Our Research Shows Educators Are Experiencing Trauma During the Pandemic. Here’s How We Can Reduce the Burden.

Child Maltreatment Solutions Network at Penn State

Educators play a critical role in our communities, but lately—and increasingly— they are burdened with responsibilities more appropriate for other members of the community, such as counselors, social workers, nurses and community organizers. This juggling act is particularly salient in under-resourced communities, where grappling with these issues can be a daily struggle.

Since the onset of the pandemic nearly a year ago, educators have been tasked with addressing new, multi-layered challenges due to the primary and secondary trauma associated with COVID-19. Evidence suggests those responsibilities are taking an emotional toll on these critical members of our communities.

We are researchers who study childhood trauma and co-directors of the Trauma Sensitive Pedagogy (TSP) project, which is a classroom-level intervention that provides educators with knowledge and skills to address the learning needs of children who have experienced complex trauma. As part of a needs assessment we conducted for TSP, our pre-COVID-19 data showed a high rate of secondary traumatic stress (STS) within a national sample of early childhood educators (birth through grade 3). According to the National Child Traumatic Stress Network, STS refers to the emotional toll of hearing about and supporting those who have experienced trauma. In some cases, STS impedes professional functioning and/or diminishes educators’ quality of life.

By comparison, four months into the pandemic, every educator in our TSP project reported experiencing secondary traumatic stress as a result of the added burdens brought about by the pandemic. As we approach the grim one-year mark, the same educators continue to report high levels of traumatic stress, especially as they look to returning to their school buildings.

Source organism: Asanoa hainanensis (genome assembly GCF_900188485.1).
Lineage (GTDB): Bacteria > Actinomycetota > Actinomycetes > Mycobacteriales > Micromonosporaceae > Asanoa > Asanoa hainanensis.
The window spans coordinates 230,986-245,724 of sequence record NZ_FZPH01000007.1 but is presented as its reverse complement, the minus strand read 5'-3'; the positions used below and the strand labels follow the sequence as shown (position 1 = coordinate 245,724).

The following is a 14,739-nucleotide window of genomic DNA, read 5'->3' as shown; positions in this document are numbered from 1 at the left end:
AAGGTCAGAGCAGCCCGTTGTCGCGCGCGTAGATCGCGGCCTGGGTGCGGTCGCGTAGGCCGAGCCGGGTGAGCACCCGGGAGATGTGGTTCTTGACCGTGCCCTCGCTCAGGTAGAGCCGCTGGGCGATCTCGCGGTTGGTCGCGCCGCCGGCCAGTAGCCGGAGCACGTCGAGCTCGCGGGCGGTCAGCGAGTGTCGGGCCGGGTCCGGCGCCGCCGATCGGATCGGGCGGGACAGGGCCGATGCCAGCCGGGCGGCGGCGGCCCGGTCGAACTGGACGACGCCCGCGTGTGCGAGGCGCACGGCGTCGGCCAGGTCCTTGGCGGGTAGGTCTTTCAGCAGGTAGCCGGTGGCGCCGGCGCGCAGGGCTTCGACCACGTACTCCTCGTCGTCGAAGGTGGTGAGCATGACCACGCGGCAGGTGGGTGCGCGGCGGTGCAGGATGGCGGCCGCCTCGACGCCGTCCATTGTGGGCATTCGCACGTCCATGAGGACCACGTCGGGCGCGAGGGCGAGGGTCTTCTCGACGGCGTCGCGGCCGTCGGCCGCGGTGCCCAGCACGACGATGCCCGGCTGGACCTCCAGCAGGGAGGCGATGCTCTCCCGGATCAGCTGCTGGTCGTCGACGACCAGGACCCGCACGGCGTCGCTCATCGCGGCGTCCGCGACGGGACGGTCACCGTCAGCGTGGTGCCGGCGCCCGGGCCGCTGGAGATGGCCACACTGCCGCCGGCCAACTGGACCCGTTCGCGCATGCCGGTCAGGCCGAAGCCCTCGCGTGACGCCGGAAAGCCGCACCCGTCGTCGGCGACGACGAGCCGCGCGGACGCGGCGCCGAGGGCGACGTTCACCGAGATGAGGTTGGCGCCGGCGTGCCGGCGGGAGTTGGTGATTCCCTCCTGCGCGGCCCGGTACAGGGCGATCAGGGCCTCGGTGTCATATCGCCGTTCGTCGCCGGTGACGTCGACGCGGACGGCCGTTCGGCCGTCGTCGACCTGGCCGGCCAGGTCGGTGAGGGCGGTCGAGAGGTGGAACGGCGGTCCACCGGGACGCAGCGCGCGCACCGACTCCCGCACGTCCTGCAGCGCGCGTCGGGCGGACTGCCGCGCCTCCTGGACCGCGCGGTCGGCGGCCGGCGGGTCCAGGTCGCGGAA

In addition to fulfilling their instructional duties, the educators we work with are juggling many intersecting issues that include providing support for the families of their students and managing their own families' pandemic-driven needs. Taken together, such a balancing act can take a toll on educators’ mental health and well-being. In fact, we have seen and heard first-hand how the stress of their COVID-related experiences has brought tears to educators’ eyes and a tremble in their voices.

Until we can implement a long-term solution, we must find short-term remedies to support children in under-resourced communities and, in turn, reduce the burden on our educators. Given that schools are reopening across the country, there really is no time to waste.

One approach, which we describe below, is to leverage the technology we relied on to get schools and students through the pandemic to address some of the needs brought to light by the pandemic. There is evidence that technology allowed educators to both forge stronger relationships with parents and increase parental engagement in their children’s learning over this past year. What’s more, many organizations have identified new ways to engage various members of their communities through technology, linking them to food aid, anti-bullying efforts and effective coping strategies.

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